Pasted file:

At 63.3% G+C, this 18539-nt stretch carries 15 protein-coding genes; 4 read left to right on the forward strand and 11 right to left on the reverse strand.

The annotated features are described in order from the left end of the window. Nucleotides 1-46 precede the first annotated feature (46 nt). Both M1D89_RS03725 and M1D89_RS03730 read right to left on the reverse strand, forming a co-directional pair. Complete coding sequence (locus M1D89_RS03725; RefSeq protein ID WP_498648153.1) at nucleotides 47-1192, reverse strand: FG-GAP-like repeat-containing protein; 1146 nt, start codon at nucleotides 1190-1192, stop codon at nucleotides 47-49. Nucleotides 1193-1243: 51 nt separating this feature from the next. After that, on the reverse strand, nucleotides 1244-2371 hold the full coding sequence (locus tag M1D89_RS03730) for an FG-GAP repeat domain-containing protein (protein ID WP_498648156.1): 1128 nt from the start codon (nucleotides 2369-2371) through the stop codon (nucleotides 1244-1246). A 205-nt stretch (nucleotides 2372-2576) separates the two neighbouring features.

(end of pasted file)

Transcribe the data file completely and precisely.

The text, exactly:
At 63.3% G+C, this 18539-nt stretch carries 15 protein-coding genes; 4 read left to right on the forward strand and 11 right to left on the reverse strand.

The annotated features are described in order from the left end of the window. Nucleotides 1-46 precede the first annotated feature (46 nt). Both M1D89_RS03725 and M1D89_RS03730 read right to left on the reverse strand, forming a co-directional pair. Complete coding sequence (locus M1D89_RS03725; RefSeq protein ID WP_498648153.1) at nucleotides 47-1192, reverse strand: FG-GAP-like repeat-containing protein; 1146 nt, start codon at nucleotides 1190-1192, stop codon at nucleotides 47-49. Nucleotides 1193-1243: 51 nt separating this feature from the next. After that, on the reverse strand, nucleotides 1244-2371 hold the full coding sequence (locus tag M1D89_RS03730) for an FG-GAP repeat domain-containing protein (protein ID WP_498648156.1): 1128 nt from the start codon (nucleotides 2369-2371) through the stop codon (nucleotides 1244-1246). A 205-nt stretch (nucleotides 2372-2576) separates the two neighbouring features.